Simon’s Town is home to the South African Navy, a waterfront, a yacht club, a world famous penguin colony and some great restaurants. Simon van der Stel was right – the water in False Bay is calmer than Table Bay in winter and calm prevails. There are some superb water activities from Simon’s Town but check out our article on Aqua Action to find out more about seakayaking, boat trips, shark cage Diving, whale watching and deep sea fishing from Simon’s Town – all of which are best undertaken in winter!
If the storm clouds loaded with raindrops are hanging over the Cape Point Route don’t think it is all doom and gloom. It is common to see striking rainbows dancing colourfully over Silvermine Nature Reserve. You could grab your binoculars and look for the pot of gold at the base – except technically you might find silver instead of gold! A crisp wintery walk on one of the short trails in Silvermine is one solution for getting the blood flowing and absorbing the winter treasures on the Cape Point Route. Winter walking and hiking rank highly as great winter activities. It is easy to access Silvermine or the mountains behind Kalk Bay.
The wildness of a walk on Long Beach in Noordhoek, or a stroll along Fish Hoek beach on a blustery day with dogs and kids and lifesavers and surfskiers add wholesome dimensions to the meaning of life. If winter walks seem too energetic on a stormy day then simply take in a thrilling live nature show at Cape Point or from Chapmans Peak Drive– complete with crashing waves and storm clouds racing across the sky.
The beauty of getting outdoors early is the delight of retreating to a comfy cozy corner at a seaside restaurant or coffee shop. The smell of freshly brewed coffee after a fresh air start and the pleasure of sipping slowly on a warm beverage with a copy of your favourite book is a wee slice of fantasy. Fireside Restaurants exist in abundance on the Cape Point Route and we suggest coming down to discover this for yourself and to enjoy a glass of red wine too! Needless to say we usually prefer the term “Tavern of the Seas” to Cape of Storms as that implies a warm pub with a convivial atmosphere – and conveniently there are plenty of excellent taverns to warm up and refresh after a lighthouse or shipwreck extravaganza, whale watching, diving, hiking or kayaking.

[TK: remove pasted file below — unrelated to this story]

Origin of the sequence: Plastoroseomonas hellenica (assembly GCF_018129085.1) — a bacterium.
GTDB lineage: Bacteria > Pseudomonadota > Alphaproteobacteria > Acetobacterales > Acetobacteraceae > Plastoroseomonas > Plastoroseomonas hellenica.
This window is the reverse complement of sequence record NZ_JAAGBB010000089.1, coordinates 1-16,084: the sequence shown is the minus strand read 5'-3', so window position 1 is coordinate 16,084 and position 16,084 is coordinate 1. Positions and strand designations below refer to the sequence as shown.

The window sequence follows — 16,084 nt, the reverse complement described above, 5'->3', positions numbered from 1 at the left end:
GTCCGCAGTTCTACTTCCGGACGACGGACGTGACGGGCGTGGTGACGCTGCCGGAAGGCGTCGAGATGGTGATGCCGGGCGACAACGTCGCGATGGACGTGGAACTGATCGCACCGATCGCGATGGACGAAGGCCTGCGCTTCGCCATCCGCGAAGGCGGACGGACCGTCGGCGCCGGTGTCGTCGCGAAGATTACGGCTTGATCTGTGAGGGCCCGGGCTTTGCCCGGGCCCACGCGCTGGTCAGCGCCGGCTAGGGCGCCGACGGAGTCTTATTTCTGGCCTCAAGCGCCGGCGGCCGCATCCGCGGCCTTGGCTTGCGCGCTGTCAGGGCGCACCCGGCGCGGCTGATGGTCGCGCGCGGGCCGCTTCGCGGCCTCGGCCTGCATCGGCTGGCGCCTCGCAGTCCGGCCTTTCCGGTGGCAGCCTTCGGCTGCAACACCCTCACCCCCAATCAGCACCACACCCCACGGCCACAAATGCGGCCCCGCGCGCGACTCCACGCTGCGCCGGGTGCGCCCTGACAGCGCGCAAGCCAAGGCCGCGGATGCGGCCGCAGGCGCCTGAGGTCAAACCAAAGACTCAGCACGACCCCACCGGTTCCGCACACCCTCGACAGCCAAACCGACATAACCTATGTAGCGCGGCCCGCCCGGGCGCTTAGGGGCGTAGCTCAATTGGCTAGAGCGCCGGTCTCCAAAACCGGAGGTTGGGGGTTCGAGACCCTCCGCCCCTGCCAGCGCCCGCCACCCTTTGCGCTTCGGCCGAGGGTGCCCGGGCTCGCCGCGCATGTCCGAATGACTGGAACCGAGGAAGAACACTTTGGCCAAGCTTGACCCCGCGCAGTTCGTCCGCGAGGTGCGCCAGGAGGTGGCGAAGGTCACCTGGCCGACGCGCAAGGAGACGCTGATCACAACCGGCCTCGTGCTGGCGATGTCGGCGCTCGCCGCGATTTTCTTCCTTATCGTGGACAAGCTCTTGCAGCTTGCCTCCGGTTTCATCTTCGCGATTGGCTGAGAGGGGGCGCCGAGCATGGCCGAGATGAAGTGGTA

It is easy to drive along the stunning coastline of the Cape Point Route via a network of excellent roads to visit these attractions. It’s a wonderful way to spend a couple of days and there is a huge variety of accommodation, refreshment and activity options. And that seafarers or lundlubbers is the truth – the Cape Point Route in winter is fabulous for a mid-winter break and there are wonderful bargains to be had.
For more details on how to enjoy the Cape of Storms this winter please call the Cape Point Route for information or contact us to Book your mid-winter break NOW. Click on the names of the establishment to view more details.
|Self Catering||Area||From per night||Rooms|
|Kalk Bay Quays||Kalk Bay||R1600||3|
|Theresas at Kalk Bay||Kalk Bay||R750||1|
|Clovelly Lodge||Clovelly||R500||1 to 4|
|Longbeach Villa||Kommetjie||On request||5|
|Castle Rock||Cape Point||R1700||3|
|Oceans Echo||Fish Hoek||R1800||5|
|St James Cottage||St James||R1400||4|
|Kleinslangkop Chapmans Peek||Kommetjie||R800||1|
|Villa St James||St James||R3000||8|
CLICK HERE for more self -catering accommodation options.
|Guest House||Area||From Per Person||Rooms|
|Chartfield Guesthouse||Kalk Bay||R250||13|
|The Inn at Castle Hill||Kalk Bay||R225||6|
|Boulders Beach Lodge||Simon’s Town||R312||12|
CLICK HERE for more guest house accommodation.
CLICK HERE for more Bed and Breakfast accommodation.